Harold Monteau: Report on VAWA bill shows bias against tribes

"Congress and Congressional Committees routinely turn to the Congressional Research Service in the Library of Congress for legal analysis/opinions on proposed legislation. As I expected I did find a Legislative Counsel opinion from the Congressional Research Service (CRS): Tribal Criminal Jurisdiction over Non-Indians in the Violence Against Women Act Reauthorization and the Save Native Women Act (April 18, 2012). The CRS website states “CRS is well-known for analysis that is authoritative, confidential, objective and nonpartisan. Its highest priority is to ensure that Congress has 24/7 access to the nation’s best thinking.” The report was written by two Legislative Attorneys with a combined total of seven years experience, one being a former attorney in the Interior Solicitors Office.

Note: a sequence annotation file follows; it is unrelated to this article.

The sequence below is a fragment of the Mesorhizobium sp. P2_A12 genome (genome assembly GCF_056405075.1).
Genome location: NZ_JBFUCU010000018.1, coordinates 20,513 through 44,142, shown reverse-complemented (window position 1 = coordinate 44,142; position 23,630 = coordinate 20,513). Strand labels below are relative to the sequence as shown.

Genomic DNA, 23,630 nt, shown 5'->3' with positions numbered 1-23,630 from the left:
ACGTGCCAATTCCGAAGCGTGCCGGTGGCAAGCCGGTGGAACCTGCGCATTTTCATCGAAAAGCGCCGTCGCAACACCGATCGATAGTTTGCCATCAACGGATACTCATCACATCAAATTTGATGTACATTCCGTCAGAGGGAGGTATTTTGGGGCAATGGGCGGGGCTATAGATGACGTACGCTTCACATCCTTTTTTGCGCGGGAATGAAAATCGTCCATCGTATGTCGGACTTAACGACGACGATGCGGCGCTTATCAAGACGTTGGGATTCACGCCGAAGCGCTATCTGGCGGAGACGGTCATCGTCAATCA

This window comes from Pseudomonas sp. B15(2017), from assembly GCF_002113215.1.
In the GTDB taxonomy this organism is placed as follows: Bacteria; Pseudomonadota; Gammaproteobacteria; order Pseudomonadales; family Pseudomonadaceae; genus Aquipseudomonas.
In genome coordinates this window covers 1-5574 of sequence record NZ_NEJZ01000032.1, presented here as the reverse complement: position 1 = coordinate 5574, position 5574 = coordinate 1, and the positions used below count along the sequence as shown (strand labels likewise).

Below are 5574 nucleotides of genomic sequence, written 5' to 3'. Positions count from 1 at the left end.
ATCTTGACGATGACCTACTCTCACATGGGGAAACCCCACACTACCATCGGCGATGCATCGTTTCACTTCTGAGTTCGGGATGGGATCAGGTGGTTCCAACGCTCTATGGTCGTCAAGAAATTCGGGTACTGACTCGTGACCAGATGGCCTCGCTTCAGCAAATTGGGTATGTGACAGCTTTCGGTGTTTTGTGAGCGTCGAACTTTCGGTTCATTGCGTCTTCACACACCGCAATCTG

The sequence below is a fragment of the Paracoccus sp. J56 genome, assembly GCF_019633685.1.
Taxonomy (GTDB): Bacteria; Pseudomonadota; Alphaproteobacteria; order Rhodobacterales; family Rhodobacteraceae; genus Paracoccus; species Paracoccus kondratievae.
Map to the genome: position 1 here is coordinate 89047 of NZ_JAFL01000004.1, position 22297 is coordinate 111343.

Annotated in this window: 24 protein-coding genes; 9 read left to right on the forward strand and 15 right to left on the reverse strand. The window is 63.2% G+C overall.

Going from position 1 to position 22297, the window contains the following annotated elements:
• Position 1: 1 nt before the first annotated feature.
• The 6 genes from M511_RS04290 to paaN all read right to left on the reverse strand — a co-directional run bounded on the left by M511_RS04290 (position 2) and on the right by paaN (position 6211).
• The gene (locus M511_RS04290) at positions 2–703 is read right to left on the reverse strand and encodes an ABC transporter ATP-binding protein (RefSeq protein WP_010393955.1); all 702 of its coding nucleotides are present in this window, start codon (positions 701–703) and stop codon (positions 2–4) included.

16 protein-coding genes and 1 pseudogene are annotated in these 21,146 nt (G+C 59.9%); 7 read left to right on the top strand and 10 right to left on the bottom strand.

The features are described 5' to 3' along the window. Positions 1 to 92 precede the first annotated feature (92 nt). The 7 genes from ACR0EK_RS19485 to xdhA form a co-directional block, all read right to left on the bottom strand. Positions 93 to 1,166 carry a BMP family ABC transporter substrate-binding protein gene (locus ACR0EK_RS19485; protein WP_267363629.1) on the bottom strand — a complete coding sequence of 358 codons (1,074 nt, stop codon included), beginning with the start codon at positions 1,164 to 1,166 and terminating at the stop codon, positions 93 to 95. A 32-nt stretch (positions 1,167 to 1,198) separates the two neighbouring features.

The CRS report on S. 1925 (VAWA) strains to give the appearance of bi-partisanship and neutrality, but it is littered with judgmental presumptions that what Congress would be doing by passing S. 1925 would amount to “extension, expansion, giving, granting” tribal courts jurisdiction over non-members. The report argues against Congressional authority to “recognize or confirm” the inherent power of Tribes to exercise such jurisdiction. The report also reflects bias held by states and some courts with regard to the inferior nature of tribal courts and tribal court processes. The CRS certainly appears to have sided with Senators Kyle and Hutchinson’s position as well as many states’ anti-tribal jurisdiction stance. Quite frankly, the CRS analysis carries the states’ water in saying that Congress cannot recognize and affirm the tribes’ jurisdiction over non-Indians."

Get the Story:
Harold Monteau: Congressional Research Service Shows Bias With VAWA Legal Opinion (Indian Country Today 6/13)

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